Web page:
Esther 8:3-10:3

Wednesday, March 8th, 2017

Esther 8



In our last message we saw Haman exposed for what he was and hanged. We also saw Mordecai given the signet ring of King Ahasuerus or Xerxes, which indicates that he was now second in authority in the Persian Empire, second only to the king.


Unfortunately, although Haman was now dead, the decree that all Jews could be killed was still in effect because the laws of the Persians could not be altered.


I remind you of Esther 3:13

Esther 3:13 And the letters were sent by posts [i.e. by couriers] into all the king’s provinces, to destroy, to kill, and to cause to perish [i.e. and to annihilate], all Jews, both young and old, little children and women, in one day, even upon the thirteenth day of the twelfth month, which is the month Adar [i.e. on March 7, 473 B.C.], and to take the spoil of them for a prey [i.e. and to plunder their possessions, and to seize their possessions as plunder].


            C.  Jews delivered, and took revenge – 8:1 - 9:19


                        1.   Mordecai received royal position – 8:1-2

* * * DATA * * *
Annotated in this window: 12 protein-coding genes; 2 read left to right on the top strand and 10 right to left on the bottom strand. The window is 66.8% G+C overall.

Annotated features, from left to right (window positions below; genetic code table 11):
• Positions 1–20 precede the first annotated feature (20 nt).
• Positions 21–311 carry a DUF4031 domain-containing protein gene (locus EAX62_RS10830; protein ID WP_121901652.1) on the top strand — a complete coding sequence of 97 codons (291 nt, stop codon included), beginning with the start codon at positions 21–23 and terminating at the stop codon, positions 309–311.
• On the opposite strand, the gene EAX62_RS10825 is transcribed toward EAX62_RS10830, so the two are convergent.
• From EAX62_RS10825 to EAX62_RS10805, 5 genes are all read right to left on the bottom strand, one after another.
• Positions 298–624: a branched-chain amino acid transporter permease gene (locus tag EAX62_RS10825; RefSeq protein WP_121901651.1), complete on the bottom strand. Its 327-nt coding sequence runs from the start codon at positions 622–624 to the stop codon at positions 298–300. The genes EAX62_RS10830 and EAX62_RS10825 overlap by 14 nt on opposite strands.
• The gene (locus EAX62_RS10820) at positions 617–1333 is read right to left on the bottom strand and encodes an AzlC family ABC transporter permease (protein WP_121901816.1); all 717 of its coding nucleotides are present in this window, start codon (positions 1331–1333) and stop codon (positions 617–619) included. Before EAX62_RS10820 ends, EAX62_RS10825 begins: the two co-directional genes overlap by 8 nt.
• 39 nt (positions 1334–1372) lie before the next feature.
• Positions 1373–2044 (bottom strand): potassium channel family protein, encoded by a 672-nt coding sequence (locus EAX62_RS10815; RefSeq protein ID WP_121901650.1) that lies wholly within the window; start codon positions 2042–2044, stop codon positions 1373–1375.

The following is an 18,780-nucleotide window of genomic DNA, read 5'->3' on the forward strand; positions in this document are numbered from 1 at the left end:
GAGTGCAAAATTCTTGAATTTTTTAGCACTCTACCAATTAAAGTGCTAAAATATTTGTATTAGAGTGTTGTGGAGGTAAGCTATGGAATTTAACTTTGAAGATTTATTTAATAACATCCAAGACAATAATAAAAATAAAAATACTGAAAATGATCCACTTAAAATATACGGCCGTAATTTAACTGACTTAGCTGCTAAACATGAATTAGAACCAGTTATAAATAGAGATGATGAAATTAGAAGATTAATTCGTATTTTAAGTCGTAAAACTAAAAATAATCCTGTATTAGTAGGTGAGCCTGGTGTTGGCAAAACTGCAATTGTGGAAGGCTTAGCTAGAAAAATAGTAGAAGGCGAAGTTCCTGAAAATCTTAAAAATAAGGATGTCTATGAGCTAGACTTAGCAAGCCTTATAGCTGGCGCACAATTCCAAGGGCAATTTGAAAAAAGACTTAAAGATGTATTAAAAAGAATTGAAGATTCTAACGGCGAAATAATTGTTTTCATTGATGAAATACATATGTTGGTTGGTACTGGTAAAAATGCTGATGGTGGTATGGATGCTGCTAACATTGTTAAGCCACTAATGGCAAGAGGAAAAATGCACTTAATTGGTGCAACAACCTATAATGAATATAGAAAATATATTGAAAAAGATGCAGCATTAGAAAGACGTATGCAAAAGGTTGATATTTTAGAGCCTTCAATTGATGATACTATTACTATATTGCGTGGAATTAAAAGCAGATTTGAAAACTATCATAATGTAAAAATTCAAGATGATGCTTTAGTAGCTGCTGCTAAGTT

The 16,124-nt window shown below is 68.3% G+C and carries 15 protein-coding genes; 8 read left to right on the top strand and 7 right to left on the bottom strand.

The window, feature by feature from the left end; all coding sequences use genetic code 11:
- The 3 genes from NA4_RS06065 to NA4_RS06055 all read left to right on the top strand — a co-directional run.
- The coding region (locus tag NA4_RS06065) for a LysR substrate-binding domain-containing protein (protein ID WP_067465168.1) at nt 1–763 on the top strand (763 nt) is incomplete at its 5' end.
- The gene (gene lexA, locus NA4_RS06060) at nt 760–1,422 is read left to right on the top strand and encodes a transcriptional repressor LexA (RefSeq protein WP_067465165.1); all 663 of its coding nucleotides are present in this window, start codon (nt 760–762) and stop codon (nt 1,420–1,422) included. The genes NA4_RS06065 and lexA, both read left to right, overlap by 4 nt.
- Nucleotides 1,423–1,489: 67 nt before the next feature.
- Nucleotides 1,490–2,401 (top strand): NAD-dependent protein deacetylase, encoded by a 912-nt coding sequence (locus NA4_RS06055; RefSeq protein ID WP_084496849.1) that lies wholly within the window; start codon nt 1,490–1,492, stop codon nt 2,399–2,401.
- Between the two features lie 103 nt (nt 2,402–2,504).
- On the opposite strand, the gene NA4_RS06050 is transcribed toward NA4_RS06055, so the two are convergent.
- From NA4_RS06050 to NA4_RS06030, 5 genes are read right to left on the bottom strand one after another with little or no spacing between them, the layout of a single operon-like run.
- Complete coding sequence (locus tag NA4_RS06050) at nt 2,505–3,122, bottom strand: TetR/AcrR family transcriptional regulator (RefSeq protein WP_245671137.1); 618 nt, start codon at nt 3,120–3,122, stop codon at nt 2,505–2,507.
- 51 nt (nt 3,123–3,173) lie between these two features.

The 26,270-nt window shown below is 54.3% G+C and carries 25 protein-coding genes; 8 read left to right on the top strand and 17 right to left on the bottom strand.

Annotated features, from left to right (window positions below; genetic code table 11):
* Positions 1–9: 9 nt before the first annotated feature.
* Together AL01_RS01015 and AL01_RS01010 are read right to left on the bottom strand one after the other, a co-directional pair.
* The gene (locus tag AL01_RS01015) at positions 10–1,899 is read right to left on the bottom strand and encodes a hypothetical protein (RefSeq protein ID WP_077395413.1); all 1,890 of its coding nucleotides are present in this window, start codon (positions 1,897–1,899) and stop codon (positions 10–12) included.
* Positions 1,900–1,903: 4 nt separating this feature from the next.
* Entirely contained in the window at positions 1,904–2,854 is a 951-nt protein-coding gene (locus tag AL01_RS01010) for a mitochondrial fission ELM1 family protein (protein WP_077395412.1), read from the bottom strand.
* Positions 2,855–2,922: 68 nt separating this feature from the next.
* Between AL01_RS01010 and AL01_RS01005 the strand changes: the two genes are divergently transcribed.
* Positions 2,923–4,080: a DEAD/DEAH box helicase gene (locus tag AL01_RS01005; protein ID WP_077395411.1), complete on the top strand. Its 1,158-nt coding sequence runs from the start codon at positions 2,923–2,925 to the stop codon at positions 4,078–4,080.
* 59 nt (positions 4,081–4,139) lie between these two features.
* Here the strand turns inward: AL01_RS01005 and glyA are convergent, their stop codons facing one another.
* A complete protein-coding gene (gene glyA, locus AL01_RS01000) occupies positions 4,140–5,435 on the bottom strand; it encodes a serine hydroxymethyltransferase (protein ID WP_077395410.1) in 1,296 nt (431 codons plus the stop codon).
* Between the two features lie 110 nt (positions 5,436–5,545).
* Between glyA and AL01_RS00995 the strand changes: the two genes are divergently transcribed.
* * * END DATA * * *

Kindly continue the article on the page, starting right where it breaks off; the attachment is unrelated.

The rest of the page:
2.   Second proclamation sent out – 8:3-14


Its intent was to counteract the first proclamation sent out by Haman.


Esther 8:3 And Esther spake yet again before the king, and fell down at his feet, and besought him with tears [i.e. implored him with tears] to put away the mischief [i.e. to counteract the evil] of Haman the Agagite, and his device [i.e. his plot or his scheme] that he had devised against the Jews.


Esther 8:4 Then the king held out the golden sceptre toward Esther. So Esther arose, and stood before the king,


Esther 8:5 And said, If it please the king, and if I have found favour in his sight, and the thing seem right before the king, and I be pleasing in his eyes, let it be written to reverse [i.e. to revoke] the letters devised by Haman the son of Hammedatha the Agagite, which he wrote to destroy [i.e. to annihilate] the Jews which are in all the king’s provinces: